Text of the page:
Researchers Develop Innovative Nanocoatings for Water Desalination

05 May, 2019 |

In the world, fresh water resources are becoming increasingly scarce, especially for the millions people who already lack access to clean water. Overuse of ground waters and their contamination are the main causes for a spread of arid environment in Middle East countries. In Oman, most of fresh water is made by desalination of seawater by desalination plants. Usually, a desalination plant uses reverse osmosis (RO) membranes that allow fresh water to pass through the membrane and reject sea salts that are released back to the sea. Fouling of membranes is the Achilles heel of desalination process.

Biofouling is referred to the unwanted growth and accumulation of organisms on submerged man-made surfaces, such as vessels, nets, pipers, and membranes of desalination plants. Biofouling organisms, ranging from size of tenth of millimeters to centimeters, cause numerous technical and economic problems. Biofouling of RO membranes seriously affect operation of desalination plants in terms of reduction of filtration process and the quality and cost of the produced water. Annually countries spend billions of US dollars to control and deal with the problems of biofouling.

In order to prevent biofouling, engineers employ different techniques, which are based on application of toxic substances. In the case of desalination plants, ultraviolet light and chlorination treatment are commonly used. These methods are harmful to humans and marine environment. Additionally, they affect performance of RO membranes. Thus, there is an urgent need for the development of a novel, effective and environmentally friendly antifouling protection.

The research team headed by Dr. Sergey Dobretsov, the Director of Centre of Excellence in Marine Biotechnology, Sultan Qaboos University (SQU) together with his colleagues from University of Western Cape (UWC), South Africa are developing photo-catalytic coatings on polymer supports for effective filtration of organic contaminants from water and antifouling applications. SQU and National Research Foundation, South Africa fund this investigation. The main objective of the project is to use the complementary skills, background knowledge of the South African and Oman teams, train students and young researchers from UWC and SQU in the field of nanotechnology and biotechnology.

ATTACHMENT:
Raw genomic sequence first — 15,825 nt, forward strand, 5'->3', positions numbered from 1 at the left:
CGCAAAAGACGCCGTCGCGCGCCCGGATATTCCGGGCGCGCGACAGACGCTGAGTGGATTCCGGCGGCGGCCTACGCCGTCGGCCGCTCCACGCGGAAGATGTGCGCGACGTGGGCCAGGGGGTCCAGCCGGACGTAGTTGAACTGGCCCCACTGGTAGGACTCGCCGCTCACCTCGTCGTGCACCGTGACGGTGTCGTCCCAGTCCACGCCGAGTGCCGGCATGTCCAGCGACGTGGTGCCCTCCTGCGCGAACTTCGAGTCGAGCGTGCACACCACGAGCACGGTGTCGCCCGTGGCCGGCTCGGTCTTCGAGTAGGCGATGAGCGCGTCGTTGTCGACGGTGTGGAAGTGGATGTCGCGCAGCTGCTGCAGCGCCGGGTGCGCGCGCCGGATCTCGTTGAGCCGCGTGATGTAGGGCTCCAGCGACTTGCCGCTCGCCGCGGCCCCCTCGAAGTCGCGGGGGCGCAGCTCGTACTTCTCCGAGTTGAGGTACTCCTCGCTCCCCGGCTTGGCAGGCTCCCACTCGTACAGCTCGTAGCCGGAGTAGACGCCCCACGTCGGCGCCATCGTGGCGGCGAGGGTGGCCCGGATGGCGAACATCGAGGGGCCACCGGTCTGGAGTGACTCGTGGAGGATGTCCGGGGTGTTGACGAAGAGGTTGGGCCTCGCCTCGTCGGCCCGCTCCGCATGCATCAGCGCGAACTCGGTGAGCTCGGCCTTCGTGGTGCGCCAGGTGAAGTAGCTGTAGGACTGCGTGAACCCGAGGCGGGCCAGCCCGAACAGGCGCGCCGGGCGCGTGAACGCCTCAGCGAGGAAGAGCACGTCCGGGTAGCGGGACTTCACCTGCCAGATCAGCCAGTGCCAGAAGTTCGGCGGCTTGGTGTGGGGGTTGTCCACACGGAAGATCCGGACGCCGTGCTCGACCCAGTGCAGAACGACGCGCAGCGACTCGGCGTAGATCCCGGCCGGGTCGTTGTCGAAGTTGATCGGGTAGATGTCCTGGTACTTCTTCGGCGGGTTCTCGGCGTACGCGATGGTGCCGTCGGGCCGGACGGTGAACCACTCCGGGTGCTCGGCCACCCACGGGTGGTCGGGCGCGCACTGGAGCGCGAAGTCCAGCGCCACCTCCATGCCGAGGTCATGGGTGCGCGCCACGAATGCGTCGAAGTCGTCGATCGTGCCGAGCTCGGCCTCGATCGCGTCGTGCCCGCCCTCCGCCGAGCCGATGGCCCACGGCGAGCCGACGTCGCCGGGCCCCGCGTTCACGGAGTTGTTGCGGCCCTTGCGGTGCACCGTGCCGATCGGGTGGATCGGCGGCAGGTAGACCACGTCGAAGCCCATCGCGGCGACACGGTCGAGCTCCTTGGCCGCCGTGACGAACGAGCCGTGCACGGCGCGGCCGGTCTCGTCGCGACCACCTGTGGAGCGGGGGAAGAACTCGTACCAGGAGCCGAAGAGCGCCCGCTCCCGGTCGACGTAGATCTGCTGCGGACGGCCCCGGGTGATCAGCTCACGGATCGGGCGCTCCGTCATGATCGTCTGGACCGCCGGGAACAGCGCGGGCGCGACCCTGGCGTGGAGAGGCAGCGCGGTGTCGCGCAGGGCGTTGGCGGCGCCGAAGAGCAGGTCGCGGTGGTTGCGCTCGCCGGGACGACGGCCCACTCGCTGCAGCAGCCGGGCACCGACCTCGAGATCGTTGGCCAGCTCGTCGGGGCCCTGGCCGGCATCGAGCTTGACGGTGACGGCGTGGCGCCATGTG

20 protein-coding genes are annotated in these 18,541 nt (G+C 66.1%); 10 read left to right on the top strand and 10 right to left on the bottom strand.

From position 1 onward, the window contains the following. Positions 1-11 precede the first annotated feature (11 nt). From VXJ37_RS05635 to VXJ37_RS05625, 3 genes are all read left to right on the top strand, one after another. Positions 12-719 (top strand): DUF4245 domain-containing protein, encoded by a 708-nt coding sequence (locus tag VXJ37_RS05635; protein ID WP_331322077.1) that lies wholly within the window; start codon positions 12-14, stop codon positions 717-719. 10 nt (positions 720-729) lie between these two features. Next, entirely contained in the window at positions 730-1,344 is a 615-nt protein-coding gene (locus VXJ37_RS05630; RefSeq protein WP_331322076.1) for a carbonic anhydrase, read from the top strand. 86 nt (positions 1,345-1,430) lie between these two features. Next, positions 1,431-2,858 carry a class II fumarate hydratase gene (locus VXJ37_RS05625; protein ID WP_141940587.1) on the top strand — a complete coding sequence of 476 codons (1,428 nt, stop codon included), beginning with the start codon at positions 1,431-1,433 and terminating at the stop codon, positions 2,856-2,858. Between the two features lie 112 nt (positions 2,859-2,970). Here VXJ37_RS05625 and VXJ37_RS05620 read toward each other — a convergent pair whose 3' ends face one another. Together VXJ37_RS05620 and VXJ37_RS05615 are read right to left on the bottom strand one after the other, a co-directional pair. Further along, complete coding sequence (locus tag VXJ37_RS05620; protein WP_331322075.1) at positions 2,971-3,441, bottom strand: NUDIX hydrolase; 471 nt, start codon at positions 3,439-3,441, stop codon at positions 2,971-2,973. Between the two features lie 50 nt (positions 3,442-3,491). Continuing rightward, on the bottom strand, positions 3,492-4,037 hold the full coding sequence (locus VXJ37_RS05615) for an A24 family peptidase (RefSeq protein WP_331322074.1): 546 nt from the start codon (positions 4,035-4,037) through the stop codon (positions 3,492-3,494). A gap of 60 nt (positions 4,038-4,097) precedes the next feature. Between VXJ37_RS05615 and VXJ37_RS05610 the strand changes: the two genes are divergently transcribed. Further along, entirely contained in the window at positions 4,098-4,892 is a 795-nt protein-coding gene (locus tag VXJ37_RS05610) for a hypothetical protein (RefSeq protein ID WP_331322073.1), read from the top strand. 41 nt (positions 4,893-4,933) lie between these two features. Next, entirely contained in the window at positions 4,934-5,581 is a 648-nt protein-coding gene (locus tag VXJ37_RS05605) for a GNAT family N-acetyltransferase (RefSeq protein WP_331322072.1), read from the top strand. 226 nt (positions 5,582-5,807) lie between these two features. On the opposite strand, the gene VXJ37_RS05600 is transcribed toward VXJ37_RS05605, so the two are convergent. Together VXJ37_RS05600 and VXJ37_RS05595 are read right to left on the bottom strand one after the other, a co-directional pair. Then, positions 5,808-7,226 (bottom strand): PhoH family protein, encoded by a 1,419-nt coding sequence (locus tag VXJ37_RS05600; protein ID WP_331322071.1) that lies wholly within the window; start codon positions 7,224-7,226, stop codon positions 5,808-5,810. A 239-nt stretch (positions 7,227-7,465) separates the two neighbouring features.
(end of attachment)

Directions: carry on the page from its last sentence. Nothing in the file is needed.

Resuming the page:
Nanotechnology referred to the manipulation of materials at nanometer scale (or 10000 times less than width of a human hair). At this scale, materials gain new physical and chemical properties that can be used in different industrial applications. Nanotechnology opens a new way to prevent biofouling. Nanocoatings are less toxic than traditional antifouling coatings and provide protection via chemical and physical surface modifications at nano-scale. Dr. Dobretsov together with Dr. Mohammed Al-Abri, the Director of the Center of Nanotechnology, SQU and Prof. Leslie Petrik, UWC are investigating antifouling properties of doped transition metal oxides, such as titanium oxide (TiO) and zinc oxide (ZnO). When such nanomaterials are exposed to sunlight, an electron in the atom moves to a higher energy level. This process creates negatively charged electrons and positively charged holes, which can react with water molecules to form reactive oxygen species (ROS), such as oxygen ions and peroxides. ROS are quickly break down any attached organic matter and fouling organisms and do not accumulate in the environment.

In laboratory experiments, South African and Omani teams were able to demonstrate that upon solar irradiation, photocatalytic nanocoatings could prevent bacterial growth and bacterial fouling. About of 90% of tested bacteria were eliminated and no bacterial re-growth was observed. Additionally, such nanocoatings can degrade and remove water contaminants, such as dyes. This effect was observed under artificial light, as well as sunlight in an outdoor experiment. These nanocoatings can work for water purification and disinfection. Moreover, nanocoatings keep membranes clean from biofouling. While these photocatalytic nanocoatings are a significant step towards the production of an eco-friendly antifouling coating, potential risks to human health and environment need to be carefully studied. In the future, both teams would like optimize production of these nanocoatings and test them in relevant industrial applications.

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